Last week, one of my fellow bloggers here at Baby’s First Year, Rebekah Kuschmider, wrote a post about why she’s getting the flu shot, and while I completely respect Rebekah’s choice, I have to say that I do not feel the same.
I have actually never gotten the flu vaccine in my adult life – not even during pregnancy which the CDC recommends – and I am not planning on getting it this year for myself or my baby (she is 8 months and according to CDC, old enough to receive the vaccine). Some people may feel this to be reckless since I have a baby who could catch the flu from me, but I have reasons behind my decision and I thought I’d share them.
A few reasons why I’m not getting the flu shot…
1. It isn’t as effective as you’d think.
The flu vaccine will only protect you from one particular strain of the influenza virus and basically the vaccine makers take their best educated guess as to which strain will hit the hardest and go with it. But, because the influenza virus changes and evolves over time it is likely you won’t actually get the right strain and may still end up with the flu anyway. According to an article published by the National Vaccine Information Center, this happened during the 2003-2004 flu season when the vaccine did not protect against that year’s most dominant flu strain.
2. The flu shot and the actual flu have similar symptoms.
If I don’t get the flu shot, I may or may not get the actual flu. If I were to get the flu shot, I would likely get some flu symptoms including fever, runny nose, sore throat, diarrhea, vomiting… So, if I may end up with flu symptoms either way I’ll just take my chances.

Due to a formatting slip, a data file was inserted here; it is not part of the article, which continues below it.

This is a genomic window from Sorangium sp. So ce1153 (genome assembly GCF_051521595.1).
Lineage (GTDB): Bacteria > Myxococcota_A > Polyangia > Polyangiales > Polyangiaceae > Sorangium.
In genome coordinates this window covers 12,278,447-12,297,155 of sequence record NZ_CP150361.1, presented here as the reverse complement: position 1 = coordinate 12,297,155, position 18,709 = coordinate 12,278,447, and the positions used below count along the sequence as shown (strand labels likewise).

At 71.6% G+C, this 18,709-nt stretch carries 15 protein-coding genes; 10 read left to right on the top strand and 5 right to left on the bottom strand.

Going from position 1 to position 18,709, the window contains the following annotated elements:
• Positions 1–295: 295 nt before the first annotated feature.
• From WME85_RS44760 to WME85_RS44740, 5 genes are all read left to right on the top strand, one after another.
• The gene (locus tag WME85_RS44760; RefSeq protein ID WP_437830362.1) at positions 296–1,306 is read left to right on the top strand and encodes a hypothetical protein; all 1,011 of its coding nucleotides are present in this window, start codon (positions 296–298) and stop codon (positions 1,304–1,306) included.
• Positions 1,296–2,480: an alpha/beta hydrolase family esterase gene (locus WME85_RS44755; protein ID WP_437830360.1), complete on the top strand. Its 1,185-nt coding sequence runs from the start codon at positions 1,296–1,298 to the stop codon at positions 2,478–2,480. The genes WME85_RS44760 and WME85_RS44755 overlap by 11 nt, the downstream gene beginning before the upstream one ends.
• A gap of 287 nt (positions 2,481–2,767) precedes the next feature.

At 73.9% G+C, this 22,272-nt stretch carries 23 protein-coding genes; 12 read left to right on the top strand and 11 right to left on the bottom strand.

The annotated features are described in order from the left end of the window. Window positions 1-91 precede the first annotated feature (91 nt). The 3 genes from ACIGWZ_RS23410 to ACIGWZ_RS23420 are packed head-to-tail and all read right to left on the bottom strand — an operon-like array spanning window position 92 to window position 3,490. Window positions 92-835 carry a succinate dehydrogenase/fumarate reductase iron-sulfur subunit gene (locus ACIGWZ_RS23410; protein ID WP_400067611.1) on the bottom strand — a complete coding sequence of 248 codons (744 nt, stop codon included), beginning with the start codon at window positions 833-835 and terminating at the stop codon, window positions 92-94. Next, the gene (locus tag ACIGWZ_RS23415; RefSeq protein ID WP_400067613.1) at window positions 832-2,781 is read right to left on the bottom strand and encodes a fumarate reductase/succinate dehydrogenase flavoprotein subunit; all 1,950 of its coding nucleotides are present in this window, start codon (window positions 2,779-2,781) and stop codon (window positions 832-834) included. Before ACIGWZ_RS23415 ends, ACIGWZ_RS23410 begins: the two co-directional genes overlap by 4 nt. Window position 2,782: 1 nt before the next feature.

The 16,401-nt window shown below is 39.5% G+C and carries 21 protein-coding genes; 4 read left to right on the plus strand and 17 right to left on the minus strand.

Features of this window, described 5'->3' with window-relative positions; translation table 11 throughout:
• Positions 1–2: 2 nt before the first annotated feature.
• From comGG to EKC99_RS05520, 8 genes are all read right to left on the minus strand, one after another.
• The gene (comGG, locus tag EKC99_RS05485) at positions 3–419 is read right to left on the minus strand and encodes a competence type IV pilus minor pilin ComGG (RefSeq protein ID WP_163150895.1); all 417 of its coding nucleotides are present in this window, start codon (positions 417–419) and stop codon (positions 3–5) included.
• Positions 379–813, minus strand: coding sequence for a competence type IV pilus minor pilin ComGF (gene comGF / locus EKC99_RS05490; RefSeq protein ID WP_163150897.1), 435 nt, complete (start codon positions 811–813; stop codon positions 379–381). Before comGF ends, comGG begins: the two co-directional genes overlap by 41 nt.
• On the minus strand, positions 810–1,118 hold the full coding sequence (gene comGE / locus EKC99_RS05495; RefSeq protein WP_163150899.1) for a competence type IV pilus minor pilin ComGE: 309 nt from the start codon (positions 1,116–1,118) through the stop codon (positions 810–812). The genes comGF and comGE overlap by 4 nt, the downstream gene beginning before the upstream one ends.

3. There is still a risk of vaccine injury
According to the CDC, while unlikely, the flu vaccine could lead to fever-induced seizures, allergic reactions and potentially Guillain-Barré Syndrome. I realize that this is unlikely, but it’s just not worth it to me for something as mild as the flu.
4. One word: thimerosal
Thimerosal is a mercury-based preservative that is used in the influenza vaccine and has been linked to autism. While I don’t believe that thimerosal is the sole component in causing autism by any means, I still find it more than a little sketchy that the FDA has done away with thimerosal in new vaccines for children since 2001, but still continues to allow its use in the flu shot. The CDC also states that, “The most recent and rigorous scientific research does not support the argument that thimerosal-containing vaccines are harmful. However, CDC and FDA continually evaluate new scientific information about the safety of vaccines.” This is basically a fancy way of saying that they haven’t proven it’s harmful, but they also haven’t proven it isn’t and are still checking into it. Basically, the idea of putting a mercury based preservative into my body for a something like a little flu doesn’t seem like a good risk/reward trade-off to me.
3. I have a very strong immune system and am breastfeeding my baby.
Before I had my baby I was a preschool teacher, so I have a pretty great immune system and rarely get sick. I’ve never had the flu shot in my adult life and I’ve made it through relatively unscathed thus far, so I feel confident that I’ll be ok – flu shot or not – since I’m not in a high-risk category. I’m also not too worried about passing anything to my baby while I’m breastfeeding, because of the amazing job the body does of creating antibodies to fight illness while breastfeeding.
5. There are other ways to prevent the flu
In addition to all of these other reasons for not getting the flu shot, I won’t be getting one because it is merely a preventative measure, not a sure-fire way to avoid the flu, and as such there are other natural ways to help prevent the flu that do not involve putting preservatives in my body. Regular hand washing, vitamin D supplements, probiotics, and healthful eating are just a few strategies that I plan on taking advantage of (read more suggestions here).
So there you have it: all the reasons why I’m not getting my flu shot and feeling confident that is the best choice for me and my baby.
Have you gotten or are you planning to get a flu shot for yourself or your baby? Why or why not?
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